It’s no secret that the criminal justice system in the United States is in a dire need of reform. Thousands of people across the country are thrown into jails for not being able to pay fines for minor offenses, while a staggering number of mentally ill offenders spend months, even years, in detention awaiting proper mental healthcare treatment.
Although the tales of injustice and unfair treatment in the U.S. prisons are nothing new, a recently surfaced report from a South Carolina correctional facility highlights just how broken the system is now.
Seven inmates in the Kershaw Correctional Institution were sentenced a combined total of nearly 20 years of solitary confinement for making a rap music video and posting it on video blog WorldStarHipHop.
The male inmates, who are serving time for a variety of serious crimes, such as armed robbery, burglary, and voluntary manslaughter, filmed the six-minute footage on a cell phone behind bars last year. The South Carolina Department of Corrections launched an investigation after the rap video went viral on social media, according to public records obtained by Dave Maass, an investigative researcher at the Electronic Frontier Foundation.
“When the video went viral the first time, viewers caught a fleeting glimpse of the creative energy that exists behind bars,” Maass told BuzzFeed News. “Now that we know how dearly each inmate paid for their participation, the video takes on all new significance. People in this country are still sacrificing their freedom and well-being for expression.”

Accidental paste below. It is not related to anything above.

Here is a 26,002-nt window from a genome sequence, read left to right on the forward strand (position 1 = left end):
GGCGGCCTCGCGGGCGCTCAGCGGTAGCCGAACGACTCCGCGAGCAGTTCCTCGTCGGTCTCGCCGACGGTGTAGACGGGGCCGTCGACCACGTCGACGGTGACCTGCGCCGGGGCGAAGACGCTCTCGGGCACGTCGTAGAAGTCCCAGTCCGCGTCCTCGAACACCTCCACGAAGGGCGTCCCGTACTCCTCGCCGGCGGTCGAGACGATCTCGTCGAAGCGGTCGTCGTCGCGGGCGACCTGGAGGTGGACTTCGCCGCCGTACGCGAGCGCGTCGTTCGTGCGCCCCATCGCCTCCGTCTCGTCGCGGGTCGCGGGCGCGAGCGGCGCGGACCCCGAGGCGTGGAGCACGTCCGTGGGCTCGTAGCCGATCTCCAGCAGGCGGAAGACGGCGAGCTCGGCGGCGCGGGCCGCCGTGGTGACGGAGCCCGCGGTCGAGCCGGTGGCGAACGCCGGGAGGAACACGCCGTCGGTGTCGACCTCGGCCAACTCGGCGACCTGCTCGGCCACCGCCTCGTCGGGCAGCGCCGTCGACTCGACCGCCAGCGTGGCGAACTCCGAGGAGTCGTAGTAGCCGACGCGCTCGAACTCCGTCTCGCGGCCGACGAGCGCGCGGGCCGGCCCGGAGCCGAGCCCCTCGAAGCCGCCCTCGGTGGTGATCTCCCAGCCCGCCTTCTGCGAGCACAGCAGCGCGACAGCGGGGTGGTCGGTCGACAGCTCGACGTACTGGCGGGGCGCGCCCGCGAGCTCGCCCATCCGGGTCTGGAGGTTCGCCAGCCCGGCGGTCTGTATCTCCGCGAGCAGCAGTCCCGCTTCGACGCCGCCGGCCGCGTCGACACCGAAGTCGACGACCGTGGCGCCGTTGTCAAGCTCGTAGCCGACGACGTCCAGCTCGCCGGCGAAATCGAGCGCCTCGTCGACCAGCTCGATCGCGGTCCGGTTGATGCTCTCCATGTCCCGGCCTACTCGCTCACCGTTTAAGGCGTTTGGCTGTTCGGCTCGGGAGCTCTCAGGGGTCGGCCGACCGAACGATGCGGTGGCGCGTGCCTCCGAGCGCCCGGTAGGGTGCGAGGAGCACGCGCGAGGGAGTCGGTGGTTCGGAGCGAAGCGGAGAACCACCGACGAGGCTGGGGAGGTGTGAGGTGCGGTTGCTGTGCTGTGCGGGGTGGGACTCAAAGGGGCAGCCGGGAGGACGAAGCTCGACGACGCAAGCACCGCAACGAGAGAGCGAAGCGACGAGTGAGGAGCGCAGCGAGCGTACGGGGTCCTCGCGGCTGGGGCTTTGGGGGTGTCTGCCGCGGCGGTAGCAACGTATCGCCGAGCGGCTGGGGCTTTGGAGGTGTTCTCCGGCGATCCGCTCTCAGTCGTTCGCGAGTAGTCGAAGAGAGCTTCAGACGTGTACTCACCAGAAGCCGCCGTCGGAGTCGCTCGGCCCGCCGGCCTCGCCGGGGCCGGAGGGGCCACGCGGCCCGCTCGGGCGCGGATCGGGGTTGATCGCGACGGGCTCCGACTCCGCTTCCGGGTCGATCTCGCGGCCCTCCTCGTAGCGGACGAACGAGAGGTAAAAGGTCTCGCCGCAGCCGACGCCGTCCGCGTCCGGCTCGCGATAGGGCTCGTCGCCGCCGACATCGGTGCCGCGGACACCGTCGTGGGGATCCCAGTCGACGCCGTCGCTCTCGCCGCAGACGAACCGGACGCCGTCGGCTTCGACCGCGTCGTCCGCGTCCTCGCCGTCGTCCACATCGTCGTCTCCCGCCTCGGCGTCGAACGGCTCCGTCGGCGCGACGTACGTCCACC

Five of the inmates received 180 days in “disciplinary detention,” while rest of the two received sentences of 270 and 360 days, for “creating or assisting with a social media site.” The additional punishments for “security threat group” (gang-related) materials, and possessing a contraband cell phone added up to a combined 7150 days, or 19.75 years, in combined solitary confinement.
The authorities also reportedly took away the inmates’ privileges, including visitation hours, canteen, phone and good time accrued.
While the prisoners’ punishments seem way too extreme, a spokesperson for the SCDC claims the sentences were reviewed and found to be appropriate.
“Their placement is not just tied to that rap video,” spokeswoman Stephanie Givens told BuzzFeed News. “It’s the fact that they are gang members and a continued threat to safety.”
The officials said the inmates were guilty of creating or assisting with a social network and possessing contraband. The public documents further state that the video from WorldStarHipHop was also used as evidence in the investigation. The footage was shot on March 18, 2014,
“They’re finding them guilty of separate violations of creating or assisting with social networking site,” said David Fathi, the director of the ACLU’s National Prison Project. “That seems like a First Amendment violation on its face.”
He further said that although inmates can be punished for possessing contraband materials and officials can limit inmates' speech for security purposes, these punishments are extremely disturbing.
“The more we learn about solitary confinement, the more we know how profoundly damaging it is to physical and mental health,” Fathi added. “We know there are measurable changes in the brain after seven days in isolation. A year or six months is grossly excessive.”
In all fairness, a criminal can use a cell phone to harm someone from behind the bars, but sentencing someone 1,000 days in confinement for posting pure speech on the Internet seems just too barbaric.